A number of articles have appeared online to suggest that ‘UV nail lamps can lead to cancer-causing mutations in hands’. This suggestion comes following a report by researchers at the University of California San Diego.

Scratch has addressed comments surrounding the safety of UV nail lamps on numerous occasions, and will not be linking to the articles in question. Instead, we are presenting comment from leading nail industry scientist, Doug Schoon, to address the content. Schoon has over 30 years’ experience in the cosmetic, beauty and personal care industry and he is internationally renowned for his technical and regulatory work. He is also co-chair of the Nail Manufacturer’s Council (NMC). He comments:

Doug Schoon

“Sadly, every few years, someone decides to unfairly attack UV nail lamps. This appears to have happened once again.

“The study in Nature Communications, ‘DNA damage and somatic mutations in mammalian cells after irradiation with a nail polish dryer’, is nothing more than a biased and unfair attack. Why do I say this? This study does not look at the safety of UV nail lamps as used in nail salons… not at all! Rather, this is an unfair attempt to make all UV nail lamps appear to be very dangerous. How so?

1.The study authors did not choose the most widely used, or even commonly used UV nail lamps. Instead, they tested only ONE lamp – the highest wattage UV nail lamp on the market, a lamp that is rarely used by the nail industry. The seller claims this lamp is 50% faster than traditional nail lamps. Why did they use just this one lamp? It appears they are trying to get the worst result possible, when the goal should have been to understand the safety of UV nail lamps.

2.Ensuring they get a scary result, they incorrectly used this lamp – exposing their samples to 20 minutes of continuous exposure. That’s right, they used an unrealistic lamp and exposed the tissue for an unrealistic length of time! To make matters worse, they repeated this unrealistic test with two more consecutive 20-minute exposures for a total of 60 minutes over three days. This is an irresponsible way to do scientific experiments.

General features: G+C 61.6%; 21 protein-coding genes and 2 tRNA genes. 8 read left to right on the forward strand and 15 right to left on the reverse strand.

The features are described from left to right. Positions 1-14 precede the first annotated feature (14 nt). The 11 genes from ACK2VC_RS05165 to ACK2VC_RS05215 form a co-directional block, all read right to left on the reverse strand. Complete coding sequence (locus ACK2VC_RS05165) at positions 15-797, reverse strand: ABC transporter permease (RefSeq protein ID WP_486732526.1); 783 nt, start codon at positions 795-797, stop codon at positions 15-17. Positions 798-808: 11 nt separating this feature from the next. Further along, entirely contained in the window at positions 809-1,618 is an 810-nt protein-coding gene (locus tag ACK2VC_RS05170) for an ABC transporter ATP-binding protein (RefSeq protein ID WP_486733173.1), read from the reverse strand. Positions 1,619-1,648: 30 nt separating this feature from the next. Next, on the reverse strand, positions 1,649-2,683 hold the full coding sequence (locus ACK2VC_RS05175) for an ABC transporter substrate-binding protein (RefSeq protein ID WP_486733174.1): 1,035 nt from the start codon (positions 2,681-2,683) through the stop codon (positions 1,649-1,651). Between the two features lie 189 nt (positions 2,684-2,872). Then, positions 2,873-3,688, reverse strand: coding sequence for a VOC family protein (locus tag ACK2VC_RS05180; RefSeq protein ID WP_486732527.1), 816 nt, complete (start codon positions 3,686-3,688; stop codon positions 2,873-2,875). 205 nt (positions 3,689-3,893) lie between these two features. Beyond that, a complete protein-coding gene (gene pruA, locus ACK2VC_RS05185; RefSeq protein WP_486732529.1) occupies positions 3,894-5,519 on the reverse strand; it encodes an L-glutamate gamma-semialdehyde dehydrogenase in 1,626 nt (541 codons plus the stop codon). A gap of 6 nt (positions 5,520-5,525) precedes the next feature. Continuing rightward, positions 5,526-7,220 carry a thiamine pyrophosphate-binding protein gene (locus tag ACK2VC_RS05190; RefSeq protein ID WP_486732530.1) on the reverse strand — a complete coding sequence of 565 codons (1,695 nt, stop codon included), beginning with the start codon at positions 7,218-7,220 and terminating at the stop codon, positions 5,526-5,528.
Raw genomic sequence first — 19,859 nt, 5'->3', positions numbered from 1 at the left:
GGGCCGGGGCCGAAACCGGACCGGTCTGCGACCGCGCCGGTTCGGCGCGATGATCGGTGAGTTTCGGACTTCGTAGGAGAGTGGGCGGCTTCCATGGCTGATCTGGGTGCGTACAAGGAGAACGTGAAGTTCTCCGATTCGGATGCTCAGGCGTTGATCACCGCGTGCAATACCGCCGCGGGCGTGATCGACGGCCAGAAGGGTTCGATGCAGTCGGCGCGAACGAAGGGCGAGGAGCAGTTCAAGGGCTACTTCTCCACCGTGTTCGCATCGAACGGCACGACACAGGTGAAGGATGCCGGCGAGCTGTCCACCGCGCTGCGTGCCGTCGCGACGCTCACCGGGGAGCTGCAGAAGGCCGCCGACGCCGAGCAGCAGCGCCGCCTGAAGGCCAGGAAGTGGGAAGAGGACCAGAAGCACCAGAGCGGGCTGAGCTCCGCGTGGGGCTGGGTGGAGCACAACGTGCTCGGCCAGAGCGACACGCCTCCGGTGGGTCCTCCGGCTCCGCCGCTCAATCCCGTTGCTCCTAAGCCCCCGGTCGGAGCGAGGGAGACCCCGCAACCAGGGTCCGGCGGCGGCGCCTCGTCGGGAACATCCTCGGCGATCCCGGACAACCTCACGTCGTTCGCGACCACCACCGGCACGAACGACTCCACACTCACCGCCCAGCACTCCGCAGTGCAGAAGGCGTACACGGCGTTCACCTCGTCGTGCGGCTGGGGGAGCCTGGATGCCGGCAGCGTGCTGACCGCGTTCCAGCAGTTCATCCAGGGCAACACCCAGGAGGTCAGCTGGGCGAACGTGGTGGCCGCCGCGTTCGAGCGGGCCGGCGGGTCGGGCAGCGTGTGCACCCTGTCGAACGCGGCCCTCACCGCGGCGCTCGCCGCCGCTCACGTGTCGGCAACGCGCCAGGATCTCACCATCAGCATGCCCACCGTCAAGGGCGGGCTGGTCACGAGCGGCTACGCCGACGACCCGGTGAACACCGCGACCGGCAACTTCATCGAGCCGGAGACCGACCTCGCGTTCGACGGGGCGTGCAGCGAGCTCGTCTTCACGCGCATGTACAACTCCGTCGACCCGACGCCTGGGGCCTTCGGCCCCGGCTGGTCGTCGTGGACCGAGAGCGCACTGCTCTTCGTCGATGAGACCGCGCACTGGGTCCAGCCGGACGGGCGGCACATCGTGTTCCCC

Tricksters often use shoddy scientific experiments to fool the public, so this is not new. They picked conditions that will give them the results they want. That’s silly science.

These researchers know that the nail is typically exposed to one-minute exposures, yet they tested 20 minutes – when no client should ever place their hand in any UV nail lamp for this long.

3.The article claims to have tested exposure levels between 0 and 20 minutes, but the researchers only report the results of 20 minutes. I can guarantee that the results would be much different if they used three one-minute exposures. Why would they not test realistic exposures? It appears their agenda is to make all UV nail lamps look dangerous. If so, they should be ashamed of the needless fear they’ve created.

For over 20 years, millions of people have regularly use these lamps, so they have a LONG history of safe use. In short, the bulk of the scientific evidence demonstrates that UV nail lamps are safe, when used properly.

“The authors state, ‘this does NOT provide direct evidence for an increased cancer risk in humans,’ yet they appear to be promoting an exaggerated cancer risk to the media in their interviews. That raises the question, what is their true intention? All this study really demonstrates is that nail technicians should not use 54-watt UV nail lamps and expose their client’s skin for 20 continuous minutes. No surprise there.

“What’s really sad is when researchers use scientific studies to deceive the public and dupe the news media, when instead science is supposed to enlighten us with new and useful knowledge.

“In short, the bulk of the scientific evidence continues to demonstrate that UV nail lamps are safe when properly used.”

For more information about Doug Schoon, visit www.schoonscientific.com.

By Editor